Other Worlds staff and allies were thrilled to spend last week at the U.S. Social Forum, together with 10,000 other organizers, rabble-rousers, and social movements who are building new worlds across the continent. The gathering was bursting with environmental, economic, social, and political alternatives, from members of new worker cooperatives growing in Detroit and Cleveland, to water warriors defending clean water from pollution and privatization, to housing activists who are taking back the land across the country.
Jean-Jean, six, is part of the pack of kids that races to meet me each time I arrive at one internally displaced people’s camp in Port-au-Prince. Jean-Jean is usually at the front, all flashing eyes and big toothy grin, out-shouting the others or engaging in some ridiculous antic for my attention.
On one visit, Jean-Jean’s mother appeared dragging by the arm a very different little boy, slow and sad. Jean-Jean feebly raised his eyes to me; the whites were just one shade this side of mustard-yellow. Hepatitis.
“How long has he been like this?” I asked, trying to mask my panic.
The international community (here referring to nations and international organizations) has pledged or given $9.9 billion in relief and reconstruction aid to Haiti, since the earthquake on January 12, 2010. Citizens and non-profit agencies of foreign countries have provided billions more. The aid is many times the size of Haiti’s annual budget, which was $1.97 billion for the 2009-10 fiscal year.
Doudou Pierre is on the coordinating committee of the National Haitian Network for Food Sovereignty and Food Security (RENHASSA). He is also a member of the International Coordinating Committee for Food Sovereignty, organized by Vía Campesina, the worldwide coalition of small farmer organizations. In addition, he is a member of the National Peasant Movement of the Papay Congress and the Peasant Movement for Acul du Nord. This week he will be heading North to the U.S. Social Forum in Detroit.
For many kids in urban America heading to school each morning can feel more like heading to the jailhouse. In many schools students can’t even get in the front door of without feeling like common criminals, passing through metal detectors, facing pat downs, and expecting police to respond to small disciplinary issues. Luckily young people know they deserve better and are working with adults to create alternative discipline models. In New York City a group of students joined the New York Civil Liberties Union to document to tell their own stories and share their experience with the frightening “school to prison pipeline” phenomenon in Schoolhouse to Jailhouse.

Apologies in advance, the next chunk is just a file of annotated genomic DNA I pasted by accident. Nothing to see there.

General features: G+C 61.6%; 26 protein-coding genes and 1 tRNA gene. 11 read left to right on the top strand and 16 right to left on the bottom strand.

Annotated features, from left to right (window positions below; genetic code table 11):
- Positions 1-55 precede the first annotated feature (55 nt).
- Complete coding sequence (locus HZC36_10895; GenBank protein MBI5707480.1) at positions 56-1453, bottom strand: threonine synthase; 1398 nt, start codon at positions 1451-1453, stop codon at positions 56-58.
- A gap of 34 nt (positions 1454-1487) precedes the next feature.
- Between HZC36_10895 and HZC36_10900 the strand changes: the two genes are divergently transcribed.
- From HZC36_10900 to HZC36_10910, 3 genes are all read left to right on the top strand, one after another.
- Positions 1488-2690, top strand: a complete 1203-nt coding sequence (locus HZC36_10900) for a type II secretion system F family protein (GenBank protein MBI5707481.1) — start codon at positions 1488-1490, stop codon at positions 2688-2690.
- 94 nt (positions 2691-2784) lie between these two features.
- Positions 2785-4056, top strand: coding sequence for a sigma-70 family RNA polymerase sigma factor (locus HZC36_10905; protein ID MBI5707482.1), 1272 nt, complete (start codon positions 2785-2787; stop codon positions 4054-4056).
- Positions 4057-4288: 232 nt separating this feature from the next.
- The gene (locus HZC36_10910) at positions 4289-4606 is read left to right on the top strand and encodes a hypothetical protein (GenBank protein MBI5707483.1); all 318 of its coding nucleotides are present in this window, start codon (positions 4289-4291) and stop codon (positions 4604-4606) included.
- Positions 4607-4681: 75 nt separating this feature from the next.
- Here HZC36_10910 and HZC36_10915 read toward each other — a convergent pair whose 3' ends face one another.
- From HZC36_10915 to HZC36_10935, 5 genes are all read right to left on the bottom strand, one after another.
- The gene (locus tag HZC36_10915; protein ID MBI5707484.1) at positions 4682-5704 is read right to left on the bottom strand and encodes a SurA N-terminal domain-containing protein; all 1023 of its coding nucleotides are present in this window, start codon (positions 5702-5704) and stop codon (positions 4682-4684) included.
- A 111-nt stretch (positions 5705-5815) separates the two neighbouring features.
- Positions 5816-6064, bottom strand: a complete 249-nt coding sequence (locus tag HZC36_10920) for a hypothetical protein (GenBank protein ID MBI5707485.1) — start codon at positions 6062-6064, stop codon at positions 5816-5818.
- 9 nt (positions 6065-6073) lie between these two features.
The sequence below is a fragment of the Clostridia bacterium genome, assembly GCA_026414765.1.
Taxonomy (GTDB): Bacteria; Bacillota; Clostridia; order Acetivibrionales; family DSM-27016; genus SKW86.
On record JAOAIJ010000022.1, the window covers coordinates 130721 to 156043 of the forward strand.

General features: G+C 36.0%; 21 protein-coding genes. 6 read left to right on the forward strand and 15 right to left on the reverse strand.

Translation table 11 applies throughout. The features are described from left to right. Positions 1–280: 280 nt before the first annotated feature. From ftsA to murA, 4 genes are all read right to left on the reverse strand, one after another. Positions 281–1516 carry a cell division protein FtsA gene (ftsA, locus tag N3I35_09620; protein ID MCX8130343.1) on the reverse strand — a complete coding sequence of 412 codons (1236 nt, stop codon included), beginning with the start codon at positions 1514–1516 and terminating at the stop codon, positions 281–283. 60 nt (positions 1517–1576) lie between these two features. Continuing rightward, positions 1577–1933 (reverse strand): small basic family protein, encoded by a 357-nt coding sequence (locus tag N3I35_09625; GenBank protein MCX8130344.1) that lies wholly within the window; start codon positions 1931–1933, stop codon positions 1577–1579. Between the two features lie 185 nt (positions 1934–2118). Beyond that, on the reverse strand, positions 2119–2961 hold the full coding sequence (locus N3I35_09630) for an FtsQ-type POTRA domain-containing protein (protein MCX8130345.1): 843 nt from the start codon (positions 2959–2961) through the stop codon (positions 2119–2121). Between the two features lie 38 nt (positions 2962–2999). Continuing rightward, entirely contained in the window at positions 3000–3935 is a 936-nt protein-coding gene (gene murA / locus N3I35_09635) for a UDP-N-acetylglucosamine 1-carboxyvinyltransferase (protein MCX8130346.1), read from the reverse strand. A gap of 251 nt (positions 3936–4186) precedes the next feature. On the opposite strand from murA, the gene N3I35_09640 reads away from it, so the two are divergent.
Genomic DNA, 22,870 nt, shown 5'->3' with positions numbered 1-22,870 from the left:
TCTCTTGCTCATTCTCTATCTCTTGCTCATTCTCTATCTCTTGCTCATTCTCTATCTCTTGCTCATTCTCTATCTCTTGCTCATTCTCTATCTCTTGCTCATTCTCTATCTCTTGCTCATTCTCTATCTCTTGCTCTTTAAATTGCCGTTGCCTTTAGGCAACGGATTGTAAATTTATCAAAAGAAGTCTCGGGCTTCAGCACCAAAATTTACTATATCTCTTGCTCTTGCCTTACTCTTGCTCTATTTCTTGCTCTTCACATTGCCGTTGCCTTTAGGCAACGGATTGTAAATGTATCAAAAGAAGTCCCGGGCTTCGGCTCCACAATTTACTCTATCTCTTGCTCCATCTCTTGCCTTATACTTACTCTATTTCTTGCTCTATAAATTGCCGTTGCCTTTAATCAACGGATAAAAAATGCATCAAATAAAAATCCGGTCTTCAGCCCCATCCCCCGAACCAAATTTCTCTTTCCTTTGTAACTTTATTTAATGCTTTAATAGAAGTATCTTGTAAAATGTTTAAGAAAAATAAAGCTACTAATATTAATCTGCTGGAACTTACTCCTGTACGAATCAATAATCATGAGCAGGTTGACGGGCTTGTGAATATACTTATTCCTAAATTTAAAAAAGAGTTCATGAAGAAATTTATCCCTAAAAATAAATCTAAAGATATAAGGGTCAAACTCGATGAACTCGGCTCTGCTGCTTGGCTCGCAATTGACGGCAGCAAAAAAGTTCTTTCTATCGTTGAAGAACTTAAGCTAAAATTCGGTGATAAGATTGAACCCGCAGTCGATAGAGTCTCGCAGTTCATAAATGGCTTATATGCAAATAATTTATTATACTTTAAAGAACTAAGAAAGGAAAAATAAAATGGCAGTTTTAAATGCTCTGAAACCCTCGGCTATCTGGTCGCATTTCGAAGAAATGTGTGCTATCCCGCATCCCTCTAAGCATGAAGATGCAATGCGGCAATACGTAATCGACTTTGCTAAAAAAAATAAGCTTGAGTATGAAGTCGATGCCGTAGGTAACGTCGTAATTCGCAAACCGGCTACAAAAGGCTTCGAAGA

From Nikki Rose
Crete's Culinary Sanctuaries is a grassroots eco-agritourism network. We organize seminars to celebrate and help protect our cultural and natural heritage. We share our heritage through the window of traditional, healthy cuisine and sustainable organic farming practices.
A slogan of Haiti’s popular movement – a grouping of many organized sectors, from community-based journalists, to cooperative street vendors, to children’s rights advocates – is ‘Another Haiti Is Possible.’ Most Haitians we speak with, whatever their sector or political persuasion, have very clear ideas of what a different Haiti could look like and what would be required for its construction. Here are some of those ideas.
“We’re for seeds that have never been touched by multinationals. In our advocacy, we say that seeds are the patrimony of humanity. No one can control them,” said Doudou Pierre, national coordinating committee member of the National Haitian Network for Food Sovereignty and Food Security (RENHASSA), in a recent interview. “We reject Monsanto and their GMOs. GMOs would be the extermination of our people.” A march is being held in Haiti today for World Environment Day, called by at least four major national peasant organizations and one international one. The march’s purpose is to protest the new arrival of Monsanto seeds. The day’s slogans include, “Long live native seeds” and “Down with Monsanto. Down with GMO and hybrid seeds.”
The U.S. and U.N. have based their plan for Haiti’s redevelopment on the expansion of the assembly industry. Toward this end, the U.S. Congress passed legislation last month which would expand benefits and income for U.S. investors yet again. Haitian workers will continue to earn $3.09 a day.
From Nandita Dinesh
I am a theatre maker from India, and have recently finished my M.A. in Performance Studies from the Tisch School of the Arts at New York University. My work primarily revolves around the use of theatre as a tool for social commentary, and as such, I have been part of projects in India, the US, Northern Ireland, Guatemala, Costa Rica, Mexico, Uganda, Rwanda, and Zimbabwe.
Over the last few years, my work has led me to think a lot about connecting Latin America, Africa and South Asia via the medium of theatre. In order to do this, I have designed theatre workshops that connect these three regions; and I'd be happy to send more details about these workshops to anyone interested.